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manpreet
01-05-2004, 02:18 AM
Hi,

I am relatively new to vertex and fragment program extensions. I recently just got some basic sample stuff running with using these two extensions.

From what I have seen, the main uses seem to be
vertex programs:
custom per-vertex light assignment
vertex manipulation (possibly for animation)
fragment programs:
custom shading (light and texture
interpolation).

But is this really so landmark for purposes of realtime games? What fundamentally different stuff can you do?

I'd appreciate some ideas on what has been done using these or what is possible.

Thanks,
Manpreet.

Ostsol
01-05-2004, 10:49 AM
The greatest strength of vertex and fragment programs is not simply better versions of what can already be done, but that they are extremely versataile and can be applied to perform effects that would previously have only been possible if performed by the CPU. Think about procedural textures, for example. They can now be created in realtime, each frame. With super-buffers we'll be able to perform real-time, adaptive displacement mapping from a texture input.

Still, what we're seeing mostly in games from fragment programs has alot to do with the fact that the video cards are simple more capable and faster, too. Being able to apply more textures or process more lights (including per-pixel shading and specular highlights) in a single pass is a very nice thing indeed.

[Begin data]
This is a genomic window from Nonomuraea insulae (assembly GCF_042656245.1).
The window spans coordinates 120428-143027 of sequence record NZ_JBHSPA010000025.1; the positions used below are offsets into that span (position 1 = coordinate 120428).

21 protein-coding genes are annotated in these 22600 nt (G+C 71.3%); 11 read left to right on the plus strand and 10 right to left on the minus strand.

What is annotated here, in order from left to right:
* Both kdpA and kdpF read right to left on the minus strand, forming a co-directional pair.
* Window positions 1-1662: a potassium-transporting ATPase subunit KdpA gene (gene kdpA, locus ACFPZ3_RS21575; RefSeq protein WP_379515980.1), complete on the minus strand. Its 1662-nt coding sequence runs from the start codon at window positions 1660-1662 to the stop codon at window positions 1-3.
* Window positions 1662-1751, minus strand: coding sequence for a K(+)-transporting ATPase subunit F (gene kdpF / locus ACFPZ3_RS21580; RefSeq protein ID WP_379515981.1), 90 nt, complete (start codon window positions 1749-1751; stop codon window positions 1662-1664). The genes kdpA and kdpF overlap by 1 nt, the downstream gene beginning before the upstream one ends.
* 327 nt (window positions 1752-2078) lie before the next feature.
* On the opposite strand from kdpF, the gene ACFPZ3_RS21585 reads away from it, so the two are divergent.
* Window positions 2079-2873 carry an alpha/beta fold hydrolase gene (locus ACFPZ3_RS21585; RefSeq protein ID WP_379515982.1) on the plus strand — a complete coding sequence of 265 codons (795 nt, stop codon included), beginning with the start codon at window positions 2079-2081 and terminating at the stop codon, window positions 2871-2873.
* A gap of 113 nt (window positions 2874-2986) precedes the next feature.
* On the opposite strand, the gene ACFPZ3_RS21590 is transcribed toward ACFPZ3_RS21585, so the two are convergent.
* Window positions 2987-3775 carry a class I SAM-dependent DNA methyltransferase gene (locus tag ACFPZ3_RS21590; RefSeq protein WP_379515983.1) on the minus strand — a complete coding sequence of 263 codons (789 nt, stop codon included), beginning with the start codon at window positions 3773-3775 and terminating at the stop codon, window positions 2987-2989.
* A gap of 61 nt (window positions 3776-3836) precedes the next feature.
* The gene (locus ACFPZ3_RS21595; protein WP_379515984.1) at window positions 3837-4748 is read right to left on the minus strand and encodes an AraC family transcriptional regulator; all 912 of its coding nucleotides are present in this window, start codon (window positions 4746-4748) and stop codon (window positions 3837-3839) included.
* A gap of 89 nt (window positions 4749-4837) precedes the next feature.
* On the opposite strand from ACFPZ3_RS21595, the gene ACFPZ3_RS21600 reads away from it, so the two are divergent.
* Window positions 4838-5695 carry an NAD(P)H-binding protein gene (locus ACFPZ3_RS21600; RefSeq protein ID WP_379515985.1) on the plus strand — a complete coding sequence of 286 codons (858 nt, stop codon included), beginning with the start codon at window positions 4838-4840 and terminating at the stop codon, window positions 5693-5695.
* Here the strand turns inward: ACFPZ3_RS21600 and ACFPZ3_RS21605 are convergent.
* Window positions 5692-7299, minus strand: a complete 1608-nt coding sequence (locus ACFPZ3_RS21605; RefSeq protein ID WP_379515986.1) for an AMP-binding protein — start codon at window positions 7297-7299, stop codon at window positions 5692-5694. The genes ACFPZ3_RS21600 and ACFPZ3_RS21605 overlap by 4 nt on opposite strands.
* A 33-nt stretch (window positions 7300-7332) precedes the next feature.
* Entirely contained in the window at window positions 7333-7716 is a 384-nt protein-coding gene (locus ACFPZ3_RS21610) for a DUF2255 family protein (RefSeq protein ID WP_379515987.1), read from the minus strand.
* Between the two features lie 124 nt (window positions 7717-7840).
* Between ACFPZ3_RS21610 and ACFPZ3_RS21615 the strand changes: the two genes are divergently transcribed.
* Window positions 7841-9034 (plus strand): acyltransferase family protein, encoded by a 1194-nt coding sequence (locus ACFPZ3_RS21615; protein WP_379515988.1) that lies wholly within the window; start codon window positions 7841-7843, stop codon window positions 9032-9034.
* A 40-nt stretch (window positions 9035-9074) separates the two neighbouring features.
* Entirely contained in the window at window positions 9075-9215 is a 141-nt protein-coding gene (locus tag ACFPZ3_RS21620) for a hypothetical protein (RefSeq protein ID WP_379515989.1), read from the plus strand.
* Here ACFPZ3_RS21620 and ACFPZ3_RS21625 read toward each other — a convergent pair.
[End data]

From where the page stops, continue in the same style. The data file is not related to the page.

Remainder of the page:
jwatte
01-05-2004, 07:14 PM
There are several components of the BRDF that weren't possible to emulate on traditional 4-texture hardware, but you can now compute most of it in hardware except for very special cases. That means that things will look better (more like you want them) OR that things will look as good or nearly as good as before, but render much faster (i e, on the GPU instead of as a slow CPU-based ray trace or whatever).

For example, a single projection light with shadow map, spherical harmonics based ambient environment, specular highlight, environment mapping, fresnel term, micro-flake two-tone shading, and bump mapping that affects all of these terms correctly was physically not possible to render on last generation hardware, no matter how many passes, whereas it's a (relative) snap to do and will fit in the shaders of the current generation.

Now, if you have multiple of these lights in the scene, the current hardware will at some point either require smaller resolutions (640x480) or low frame rates. But for an average of two lights per object with the above requirements, a current card will do on the order of 60 fps in 1024x768, which is pretty decent!